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dc.contributor.authorGutierrez, Roberto
dc.contributor.authorGiner-Sorolla, Roger
dc.date.accessioned2016-04-06T10:23:51Z
dc.date.available2016-04-06T10:23:51Z
dc.date.issued2007-11
dc.identifier.citationGutierrez , R & Giner-Sorolla , R 2007 , ' Anger, disgust, and presumption of harm as reactions to taboo-breaking behaviors ' , Emotion , vol. 7 , no. 4 , pp. 853-868 . https://doi.org/10.1037/1528-3542.7.4.853
dc.identifier.issn1528-3542
dc.identifier.otherPURE: 9330461
dc.identifier.otherPURE UUID: f786b83b-3096-4c89-b845-38b245685feb
dc.identifier.otherPubMed: 18039054
dc.identifier.otherScopus: 38149109002
dc.identifier.urihttp://hdl.handle.net/2299/16983
dc.description.abstractThree experiments investigated the relationship between the presumption of harm in harmfree violations of creatural norms (taboos) and the moral emotions of anger and disgust. In Experiment 1, participants made a presumption of harm to others from taboo violations, even in conditions described as harmless and not involving other people; this presumption was predicted by anger and not disgust. Experiment 2 manipulated taboo violation and included a cognitive load task to clarify the post hoc nature of presumption of harm. Experiment 3 was similar but more accurately measured presumed harm. In Experiments 2 and 3, only without load was symbolic harm presumed, indicating its post hoc function to justify moral anger, which was not affected by load. In general, manipulations of harmfulness to others predicted moral anger better than moral disgust, whereas manipulations of taboo predicted disgust better. The presumption of harm was found on measures of symbolic rather than actual harm when a choice existed. These studies clarify understanding of the relationship between emotions and their justification when people consider victimless, offensive acts.en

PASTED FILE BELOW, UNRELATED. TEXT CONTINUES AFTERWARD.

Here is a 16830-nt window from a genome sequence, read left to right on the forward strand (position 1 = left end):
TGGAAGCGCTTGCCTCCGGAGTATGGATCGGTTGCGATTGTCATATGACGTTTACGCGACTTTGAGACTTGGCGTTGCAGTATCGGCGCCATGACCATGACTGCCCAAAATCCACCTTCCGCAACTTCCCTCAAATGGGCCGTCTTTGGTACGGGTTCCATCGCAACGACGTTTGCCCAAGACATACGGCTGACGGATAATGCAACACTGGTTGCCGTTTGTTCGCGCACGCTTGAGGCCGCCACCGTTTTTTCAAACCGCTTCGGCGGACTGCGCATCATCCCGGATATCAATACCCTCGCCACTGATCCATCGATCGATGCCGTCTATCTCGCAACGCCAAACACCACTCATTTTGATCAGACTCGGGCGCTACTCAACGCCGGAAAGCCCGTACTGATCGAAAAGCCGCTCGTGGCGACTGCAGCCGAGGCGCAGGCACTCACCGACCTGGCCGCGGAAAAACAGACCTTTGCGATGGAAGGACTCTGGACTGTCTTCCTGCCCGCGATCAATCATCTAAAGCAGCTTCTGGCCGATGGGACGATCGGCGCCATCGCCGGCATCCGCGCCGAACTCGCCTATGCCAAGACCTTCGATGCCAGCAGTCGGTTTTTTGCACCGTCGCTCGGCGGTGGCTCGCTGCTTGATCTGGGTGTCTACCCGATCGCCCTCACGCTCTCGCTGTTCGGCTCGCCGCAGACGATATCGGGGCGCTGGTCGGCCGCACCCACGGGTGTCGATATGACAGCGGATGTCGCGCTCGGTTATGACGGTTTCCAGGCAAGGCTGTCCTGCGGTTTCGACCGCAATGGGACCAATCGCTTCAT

dc.format.extent16
dc.language.isoeng
dc.relation.ispartofEmotion
dc.subjectAdult
dc.subjectAffect
dc.subjectAnger
dc.subjectDangerous Behavior
dc.subjectFemale
dc.subjectHumans
dc.subjectJudgment
dc.subjectMale
dc.subjectMorals
dc.subjectQuestionnaires
dc.subjectSocial Behavior Disorders
dc.subjectSymbolism
dc.subjectTaboo
dc.titleAnger, disgust, and presumption of harm as reactions to taboo-breaking behaviorsen
dc.contributor.institutionSchool of Life and Medical Sciences
dc.contributor.institutionDepartment of Psychology
dc.contributor.institutionDepartment of Psychology and Sports Sciences
dc.description.statusPeer reviewed
rioxxterms.versionAM
rioxxterms.versionofrecordhttps://doi.org/10.1037/1528-3542.7.4.853
rioxxterms.typeJournal Article/Review
herts.preservation.rarelyaccessedtrue


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